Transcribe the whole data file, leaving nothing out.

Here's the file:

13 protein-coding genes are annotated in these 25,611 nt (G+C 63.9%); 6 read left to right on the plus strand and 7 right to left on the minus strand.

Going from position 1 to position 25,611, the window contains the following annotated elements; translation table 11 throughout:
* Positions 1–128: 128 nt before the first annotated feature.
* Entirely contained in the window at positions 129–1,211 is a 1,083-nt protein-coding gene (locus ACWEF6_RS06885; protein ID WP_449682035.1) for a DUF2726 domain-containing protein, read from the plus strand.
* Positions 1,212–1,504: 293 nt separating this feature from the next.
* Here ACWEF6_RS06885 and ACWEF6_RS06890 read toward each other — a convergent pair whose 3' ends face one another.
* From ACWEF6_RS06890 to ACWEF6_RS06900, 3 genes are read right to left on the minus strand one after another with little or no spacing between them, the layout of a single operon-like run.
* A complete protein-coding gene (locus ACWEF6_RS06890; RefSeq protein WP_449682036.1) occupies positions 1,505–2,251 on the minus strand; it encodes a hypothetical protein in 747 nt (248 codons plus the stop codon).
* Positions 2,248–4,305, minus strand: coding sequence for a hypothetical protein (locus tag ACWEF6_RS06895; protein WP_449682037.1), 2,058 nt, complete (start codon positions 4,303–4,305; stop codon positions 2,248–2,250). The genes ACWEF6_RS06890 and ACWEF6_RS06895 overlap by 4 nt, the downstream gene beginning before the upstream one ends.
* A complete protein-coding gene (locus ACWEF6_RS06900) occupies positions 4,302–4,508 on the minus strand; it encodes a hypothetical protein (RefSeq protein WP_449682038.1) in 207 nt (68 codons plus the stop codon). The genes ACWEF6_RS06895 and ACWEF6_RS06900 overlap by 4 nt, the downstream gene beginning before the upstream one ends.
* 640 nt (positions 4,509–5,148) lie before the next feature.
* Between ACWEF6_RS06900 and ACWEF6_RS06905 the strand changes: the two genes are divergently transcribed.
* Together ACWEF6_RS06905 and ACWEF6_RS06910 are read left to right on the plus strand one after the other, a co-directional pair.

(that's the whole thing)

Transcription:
13 protein-coding genes are annotated in these 25,611 nt (G+C 63.9%); 6 read left to right on the plus strand and 7 right to left on the minus strand.

Going from position 1 to position 25,611, the window contains the following annotated elements; translation table 11 throughout:
* Positions 1–128: 128 nt before the first annotated feature.
* Entirely contained in the window at positions 129–1,211 is a 1,083-nt protein-coding gene (locus ACWEF6_RS06885; protein ID WP_449682035.1) for a DUF2726 domain-containing protein, read from the plus strand.
* Positions 1,212–1,504: 293 nt separating this feature from the next.
* Here ACWEF6_RS06885 and ACWEF6_RS06890 read toward each other — a convergent pair whose 3' ends face one another.
* From ACWEF6_RS06890 to ACWEF6_RS06900, 3 genes are read right to left on the minus strand one after another with little or no spacing between them, the layout of a single operon-like run.
* A complete protein-coding gene (locus ACWEF6_RS06890; RefSeq protein WP_449682036.1) occupies positions 1,505–2,251 on the minus strand; it encodes a hypothetical protein in 747 nt (248 codons plus the stop codon).
* Positions 2,248–4,305, minus strand: coding sequence for a hypothetical protein (locus tag ACWEF6_RS06895; protein WP_449682037.1), 2,058 nt, complete (start codon positions 4,303–4,305; stop codon positions 2,248–2,250). The genes ACWEF6_RS06890 and ACWEF6_RS06895 overlap by 4 nt, the downstream gene beginning before the upstream one ends.
* A complete protein-coding gene (locus ACWEF6_RS06900) occupies positions 4,302–4,508 on the minus strand; it encodes a hypothetical protein (RefSeq protein WP_449682038.1) in 207 nt (68 codons plus the stop codon). The genes ACWEF6_RS06895 and ACWEF6_RS06900 overlap by 4 nt, the downstream gene beginning before the upstream one ends.
* 640 nt (positions 4,509–5,148) lie before the next feature.
* Between ACWEF6_RS06900 and ACWEF6_RS06905 the strand changes: the two genes are divergently transcribed.
* Together ACWEF6_RS06905 and ACWEF6_RS06910 are read left to right on the plus strand one after the other, a co-directional pair.